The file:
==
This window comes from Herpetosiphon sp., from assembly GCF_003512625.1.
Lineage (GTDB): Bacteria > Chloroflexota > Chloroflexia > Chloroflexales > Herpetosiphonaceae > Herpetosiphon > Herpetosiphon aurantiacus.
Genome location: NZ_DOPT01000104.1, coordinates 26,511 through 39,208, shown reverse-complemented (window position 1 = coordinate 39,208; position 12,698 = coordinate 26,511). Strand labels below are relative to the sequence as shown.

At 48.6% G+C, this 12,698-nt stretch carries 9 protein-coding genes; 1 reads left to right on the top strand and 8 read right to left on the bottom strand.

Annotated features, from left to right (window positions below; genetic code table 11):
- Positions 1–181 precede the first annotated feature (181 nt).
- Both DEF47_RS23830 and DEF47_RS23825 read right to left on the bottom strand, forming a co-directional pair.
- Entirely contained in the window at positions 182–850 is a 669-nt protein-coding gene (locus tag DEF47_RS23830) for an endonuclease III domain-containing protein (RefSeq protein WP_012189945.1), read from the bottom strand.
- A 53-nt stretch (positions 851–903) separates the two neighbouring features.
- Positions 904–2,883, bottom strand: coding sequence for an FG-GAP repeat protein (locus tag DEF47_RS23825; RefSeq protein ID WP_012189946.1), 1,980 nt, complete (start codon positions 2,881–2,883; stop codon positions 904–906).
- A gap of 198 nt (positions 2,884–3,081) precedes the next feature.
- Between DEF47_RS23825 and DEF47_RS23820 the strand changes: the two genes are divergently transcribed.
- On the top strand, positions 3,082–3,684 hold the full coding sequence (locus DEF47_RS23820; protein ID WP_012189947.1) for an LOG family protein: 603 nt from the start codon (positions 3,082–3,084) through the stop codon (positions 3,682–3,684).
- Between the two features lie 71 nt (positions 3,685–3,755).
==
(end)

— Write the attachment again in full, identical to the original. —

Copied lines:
This window comes from Herpetosiphon sp., from assembly GCF_003512625.1.
Lineage (GTDB): Bacteria > Chloroflexota > Chloroflexia > Chloroflexales > Herpetosiphonaceae > Herpetosiphon > Herpetosiphon aurantiacus.
Genome location: NZ_DOPT01000104.1, coordinates 26,511 through 39,208, shown reverse-complemented (window position 1 = coordinate 39,208; position 12,698 = coordinate 26,511). Strand labels below are relative to the sequence as shown.

At 48.6% G+C, this 12,698-nt stretch carries 9 protein-coding genes; 1 reads left to right on the top strand and 8 read right to left on the bottom strand.

Annotated features, from left to right (window positions below; genetic code table 11):
- Positions 1–181 precede the first annotated feature (181 nt).
- Both DEF47_RS23830 and DEF47_RS23825 read right to left on the bottom strand, forming a co-directional pair.
- Entirely contained in the window at positions 182–850 is a 669-nt protein-coding gene (locus tag DEF47_RS23830) for an endonuclease III domain-containing protein (RefSeq protein WP_012189945.1), read from the bottom strand.
- A 53-nt stretch (positions 851–903) separates the two neighbouring features.
- Positions 904–2,883, bottom strand: coding sequence for an FG-GAP repeat protein (locus tag DEF47_RS23825; RefSeq protein ID WP_012189946.1), 1,980 nt, complete (start codon positions 2,881–2,883; stop codon positions 904–906).
- A gap of 198 nt (positions 2,884–3,081) precedes the next feature.
- Between DEF47_RS23825 and DEF47_RS23820 the strand changes: the two genes are divergently transcribed.
- On the top strand, positions 3,082–3,684 hold the full coding sequence (locus DEF47_RS23820; protein ID WP_012189947.1) for an LOG family protein: 603 nt from the start codon (positions 3,082–3,084) through the stop codon (positions 3,682–3,684).
- Between the two features lie 71 nt (positions 3,685–3,755).